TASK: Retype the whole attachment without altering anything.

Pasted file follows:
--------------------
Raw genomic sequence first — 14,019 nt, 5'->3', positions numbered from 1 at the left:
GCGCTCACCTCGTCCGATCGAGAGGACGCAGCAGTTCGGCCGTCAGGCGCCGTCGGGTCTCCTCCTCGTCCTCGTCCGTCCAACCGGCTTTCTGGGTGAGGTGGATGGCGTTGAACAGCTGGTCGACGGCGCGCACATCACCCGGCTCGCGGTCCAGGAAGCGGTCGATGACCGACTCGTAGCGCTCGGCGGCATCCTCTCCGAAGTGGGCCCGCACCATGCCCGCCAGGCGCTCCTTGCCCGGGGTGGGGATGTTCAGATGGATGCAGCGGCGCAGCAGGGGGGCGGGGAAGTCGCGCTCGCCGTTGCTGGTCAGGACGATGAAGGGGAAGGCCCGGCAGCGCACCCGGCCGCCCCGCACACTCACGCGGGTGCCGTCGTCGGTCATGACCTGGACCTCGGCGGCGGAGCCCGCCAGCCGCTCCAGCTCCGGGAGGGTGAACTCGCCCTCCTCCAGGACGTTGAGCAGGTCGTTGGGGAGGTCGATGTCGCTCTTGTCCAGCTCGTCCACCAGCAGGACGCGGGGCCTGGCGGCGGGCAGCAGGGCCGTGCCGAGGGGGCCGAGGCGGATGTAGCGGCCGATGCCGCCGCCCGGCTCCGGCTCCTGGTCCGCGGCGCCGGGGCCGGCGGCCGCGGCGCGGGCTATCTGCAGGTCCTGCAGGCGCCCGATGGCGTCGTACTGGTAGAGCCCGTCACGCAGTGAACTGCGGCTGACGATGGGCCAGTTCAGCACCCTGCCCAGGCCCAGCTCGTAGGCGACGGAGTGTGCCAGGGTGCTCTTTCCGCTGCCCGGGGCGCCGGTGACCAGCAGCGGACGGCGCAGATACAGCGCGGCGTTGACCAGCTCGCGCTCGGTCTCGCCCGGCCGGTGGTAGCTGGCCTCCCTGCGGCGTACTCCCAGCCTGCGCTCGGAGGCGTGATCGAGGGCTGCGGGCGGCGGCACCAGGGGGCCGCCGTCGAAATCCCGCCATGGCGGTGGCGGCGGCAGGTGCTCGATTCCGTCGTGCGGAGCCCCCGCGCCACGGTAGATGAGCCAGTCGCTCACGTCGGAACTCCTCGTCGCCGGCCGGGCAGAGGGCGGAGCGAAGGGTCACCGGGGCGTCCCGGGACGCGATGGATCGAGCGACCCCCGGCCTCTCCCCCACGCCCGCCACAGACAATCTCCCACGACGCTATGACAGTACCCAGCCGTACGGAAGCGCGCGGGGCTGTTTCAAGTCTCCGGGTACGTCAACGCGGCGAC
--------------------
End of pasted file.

Raw genomic sequence first — 14,019 nt, 5'->3', positions numbered from 1 at the left:
GCGCTCACCTCGTCCGATCGAGAGGACGCAGCAGTTCGGCCGTCAGGCGCCGTCGGGTCTCCTCCTCGTCCTCGTCCGTCCAACCGGCTTTCTGGGTGAGGTGGATGGCGTTGAACAGCTGGTCGACGGCGCGCACATCACCCGGCTCGCGGTCCAGGAAGCGGTCGATGACCGACTCGTAGCGCTCGGCGGCATCCTCTCCGAAGTGGGCCCGCACCATGCCCGCCAGGCGCTCCTTGCCCGGGGTGGGGATGTTCAGATGGATGCAGCGGCGCAGCAGGGGGGCGGGGAAGTCGCGCTCGCCGTTGCTGGTCAGGACGATGAAGGGGAAGGCCCGGCAGCGCACCCGGCCGCCCCGCACACTCACGCGGGTGCCGTCGTCGGTCATGACCTGGACCTCGGCGGCGGAGCCCGCCAGCCGCTCCAGCTCCGGGAGGGTGAACTCGCCCTCCTCCAGGACGTTGAGCAGGTCGTTGGGGAGGTCGATGTCGCTCTTGTCCAGCTCGTCCACCAGCAGGACGCGGGGCCTGGCGGCGGGCAGCAGGGCCGTGCCGAGGGGGCCGAGGCGGATGTAGCGGCCGATGCCGCCGCCCGGCTCCGGCTCCTGGTCCGCGGCGCCGGGGCCGGCGGCCGCGGCGCGGGCTATCTGCAGGTCCTGCAGGCGCCCGATGGCGTCGTACTGGTAGAGCCCGTCACGCAGTGAACTGCGGCTGACGATGGGCCAGTTCAGCACCCTGCCCAGGCCCAGCTCGTAGGCGACGGAGTGTGCCAGGGTGCTCTTTCCGCTGCCCGGGGCGCCGGTGACCAGCAGCGGACGGCGCAGATACAGCGCGGCGTTGACCAGCTCGCGCTCGGTCTCGCCCGGCCGGTGGTAGCTGGCCTCCCTGCGGCGTACTCCCAGCCTGCGCTCGGAGGCGTGATCGAGGGCTGCGGGCGGCGGCACCAGGGGGCCGCCGTCGAAATCCCGCCATGGCGGTGGCGGCGGCAGGTGCTCGATTCCGTCGTGCGGAGCCCCCGCGCCACGGTAGATGAGCCAGTCGCTCACGTCGGAACTCCTCGTCGCCGGCCGGGCAGAGGGCGGAGCGAAGGGTCACCGGGGCGTCCCGGGACGCGATGGATCGAGCGACCCCCGGCCTCTCCCCCACGCCCGCCACAGACAATCTCCCACGACGCTATGACAGTACCCAGCCGTACGGAAGCGCGCGGGGCTGTTTCAAGTCTCCGGGTACGTCAACGCGGCGAC